Manure Manager

News
Work underway to ensure Wisconsin’s large farms grow in environmentally, fiscally sound ways


April 29, 2008
By Manure Manager

With the number of Wisconsin’s
largest livestock operations tripling in the last decade and the
increase expected to continue, state water quality officials have been
working with the agriculture industry and environmentalists to help
ensure that farms grow in ways that are environmentally and fiscally
sound and meet state and federal laws.

newswisconsin

With the number of Wisconsin’s largest livestock operations tripling in the last decade and the increase expected to continue, state water quality officials have been working with the agriculture industry and environmentalists to help ensure that farms grow in ways that are environmentally and fiscally sound and meet state and federal laws.

    The state’s Department of Natural Resources has been working with agricultural and environmental groups for two years to revise the state rule governing large livestock operations to ensure it reflects changes in federal laws and responds to growing public and environmental concerns over manure-related problems. The agency was seeking to hold public hearings on the proposed changes this past summer.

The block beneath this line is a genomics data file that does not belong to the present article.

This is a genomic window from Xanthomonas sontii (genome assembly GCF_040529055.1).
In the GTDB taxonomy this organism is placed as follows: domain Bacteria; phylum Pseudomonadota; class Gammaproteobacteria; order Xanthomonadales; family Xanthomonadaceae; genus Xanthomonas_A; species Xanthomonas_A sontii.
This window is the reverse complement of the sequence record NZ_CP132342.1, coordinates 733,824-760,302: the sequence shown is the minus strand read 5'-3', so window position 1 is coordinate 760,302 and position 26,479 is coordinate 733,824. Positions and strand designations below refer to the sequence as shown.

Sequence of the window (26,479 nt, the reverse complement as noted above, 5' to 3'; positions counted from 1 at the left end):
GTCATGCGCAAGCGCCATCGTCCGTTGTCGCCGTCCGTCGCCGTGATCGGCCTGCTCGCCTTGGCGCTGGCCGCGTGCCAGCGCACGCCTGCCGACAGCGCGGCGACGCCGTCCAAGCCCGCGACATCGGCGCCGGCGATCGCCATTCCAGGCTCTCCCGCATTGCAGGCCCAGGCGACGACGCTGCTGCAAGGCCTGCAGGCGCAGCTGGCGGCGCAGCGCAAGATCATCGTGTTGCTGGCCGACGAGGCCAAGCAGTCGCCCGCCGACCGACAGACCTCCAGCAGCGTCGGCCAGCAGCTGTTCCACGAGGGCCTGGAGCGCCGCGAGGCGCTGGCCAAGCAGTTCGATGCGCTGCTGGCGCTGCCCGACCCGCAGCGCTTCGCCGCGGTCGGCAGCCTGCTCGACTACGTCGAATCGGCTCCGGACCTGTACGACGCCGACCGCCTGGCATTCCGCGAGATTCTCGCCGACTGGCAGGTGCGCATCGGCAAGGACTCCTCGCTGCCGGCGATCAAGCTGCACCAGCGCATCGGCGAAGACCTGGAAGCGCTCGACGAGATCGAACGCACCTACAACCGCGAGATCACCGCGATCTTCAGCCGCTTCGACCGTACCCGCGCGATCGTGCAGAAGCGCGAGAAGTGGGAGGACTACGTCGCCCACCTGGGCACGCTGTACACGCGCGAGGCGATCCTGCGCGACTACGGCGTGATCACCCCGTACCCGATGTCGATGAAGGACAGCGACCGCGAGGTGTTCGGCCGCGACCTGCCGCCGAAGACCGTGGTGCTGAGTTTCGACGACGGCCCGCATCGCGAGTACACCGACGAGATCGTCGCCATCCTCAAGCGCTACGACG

“The number of large-scale livestock operations has more than tripled in Wisconsin in the last decade, and we expect to see a continued increase in the number of larger operations,” says Tom Bauman, who coordinates the Department of Natural Resources’ agricultural run-off program.

    “We don’t regulate the size of operations. Our concern and our responsibility is water quality. We’d like to have farms grow responsibly over time so that animal agriculture can continue to thrive.”

    A technical advisory committee has been working since September 2003 on revisions to Chapter NR 243 of the Wisconsin Administrative Code, which applies primarily to larger-scale operations that are required to get a water quality protection permit. These Concentrated Animal Feeding Operations have at least 1,000 animal units, the equivalent of 700 milking cows, 2,500 hogs or 55,000 turkeys.


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